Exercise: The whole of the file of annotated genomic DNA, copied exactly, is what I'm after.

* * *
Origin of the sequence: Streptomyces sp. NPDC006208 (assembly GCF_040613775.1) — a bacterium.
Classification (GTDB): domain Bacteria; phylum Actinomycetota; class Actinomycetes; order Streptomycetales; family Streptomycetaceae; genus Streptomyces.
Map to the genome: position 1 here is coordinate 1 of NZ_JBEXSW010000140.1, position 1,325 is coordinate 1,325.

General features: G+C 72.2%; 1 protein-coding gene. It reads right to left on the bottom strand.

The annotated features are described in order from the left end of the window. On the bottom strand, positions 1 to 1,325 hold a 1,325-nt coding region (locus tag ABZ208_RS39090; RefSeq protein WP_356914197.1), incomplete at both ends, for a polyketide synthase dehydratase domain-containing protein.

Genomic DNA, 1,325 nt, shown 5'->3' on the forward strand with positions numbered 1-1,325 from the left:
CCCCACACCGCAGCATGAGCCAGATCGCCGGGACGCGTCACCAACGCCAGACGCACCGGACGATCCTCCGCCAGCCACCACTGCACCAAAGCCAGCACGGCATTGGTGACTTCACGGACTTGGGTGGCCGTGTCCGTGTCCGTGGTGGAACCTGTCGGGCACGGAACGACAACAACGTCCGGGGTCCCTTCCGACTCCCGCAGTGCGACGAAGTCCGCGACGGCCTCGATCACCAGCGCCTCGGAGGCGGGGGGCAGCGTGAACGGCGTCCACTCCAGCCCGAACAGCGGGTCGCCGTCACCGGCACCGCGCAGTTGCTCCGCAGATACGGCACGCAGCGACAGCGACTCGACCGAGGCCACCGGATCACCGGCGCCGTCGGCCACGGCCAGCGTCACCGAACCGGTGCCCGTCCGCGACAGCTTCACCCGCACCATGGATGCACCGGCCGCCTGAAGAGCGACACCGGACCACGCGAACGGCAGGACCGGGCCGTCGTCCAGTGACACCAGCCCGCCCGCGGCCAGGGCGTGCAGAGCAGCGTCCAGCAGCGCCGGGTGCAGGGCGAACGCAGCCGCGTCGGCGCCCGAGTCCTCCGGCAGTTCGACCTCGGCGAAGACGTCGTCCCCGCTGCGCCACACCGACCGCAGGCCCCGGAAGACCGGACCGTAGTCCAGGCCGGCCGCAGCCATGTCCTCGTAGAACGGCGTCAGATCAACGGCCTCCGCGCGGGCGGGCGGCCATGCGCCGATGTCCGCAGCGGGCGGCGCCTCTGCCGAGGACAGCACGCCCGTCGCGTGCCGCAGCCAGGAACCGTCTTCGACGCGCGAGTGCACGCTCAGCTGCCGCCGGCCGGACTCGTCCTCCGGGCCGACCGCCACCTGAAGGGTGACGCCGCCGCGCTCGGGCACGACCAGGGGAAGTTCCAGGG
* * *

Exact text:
Origin of the sequence: Streptomyces sp. NPDC006208 (assembly GCF_040613775.1) — a bacterium.
Classification (GTDB): domain Bacteria; phylum Actinomycetota; class Actinomycetes; order Streptomycetales; family Streptomycetaceae; genus Streptomyces.
Map to the genome: position 1 here is coordinate 1 of NZ_JBEXSW010000140.1, position 1,325 is coordinate 1,325.

General features: G+C 72.2%; 1 protein-coding gene. It reads right to left on the bottom strand.

The annotated features are described in order from the left end of the window. On the bottom strand, positions 1 to 1,325 hold a 1,325-nt coding region (locus tag ABZ208_RS39090; RefSeq protein WP_356914197.1), incomplete at both ends, for a polyketide synthase dehydratase domain-containing protein.

Genomic DNA, 1,325 nt, shown 5'->3' on the forward strand with positions numbered 1-1,325 from the left:
CCCCACACCGCAGCATGAGCCAGATCGCCGGGACGCGTCACCAACGCCAGACGCACCGGACGATCCTCCGCCAGCCACCACTGCACCAAAGCCAGCACGGCATTGGTGACTTCACGGACTTGGGTGGCCGTGTCCGTGTCCGTGGTGGAACCTGTCGGGCACGGAACGACAACAACGTCCGGGGTCCCTTCCGACTCCCGCAGTGCGACGAAGTCCGCGACGGCCTCGATCACCAGCGCCTCGGAGGCGGGGGGCAGCGTGAACGGCGTCCACTCCAGCCCGAACAGCGGGTCGCCGTCACCGGCACCGCGCAGTTGCTCCGCAGATACGGCACGCAGCGACAGCGACTCGACCGAGGCCACCGGATCACCGGCGCCGTCGGCCACGGCCAGCGTCACCGAACCGGTGCCCGTCCGCGACAGCTTCACCCGCACCATGGATGCACCGGCCGCCTGAAGAGCGACACCGGACCACGCGAACGGCAGGACCGGGCCGTCGTCCAGTGACACCAGCCCGCCCGCGGCCAGGGCGTGCAGAGCAGCGTCCAGCAGCGCCGGGTGCAGGGCGAACGCAGCCGCGTCGGCGCCCGAGTCCTCCGGCAGTTCGACCTCGGCGAAGACGTCGTCCCCGCTGCGCCACACCGACCGCAGGCCCCGGAAGACCGGACCGTAGTCCAGGCCGGCCGCAGCCATGTCCTCGTAGAACGGCGTCAGATCAACGGCCTCCGCGCGGGCGGGCGGCCATGCGCCGATGTCCGCAGCGGGCGGCGCCTCTGCCGAGGACAGCACGCCCGTCGCGTGCCGCAGCCAGGAACCGTCTTCGACGCGCGAGTGCACGCTCAGCTGCCGCCGGCCGGACTCGTCCTCCGGGCCGACCGCCACCTGAAGGGTGACGCCGCCGCGCTCGGGCACGACCAGGGGAAGTTCCAGGG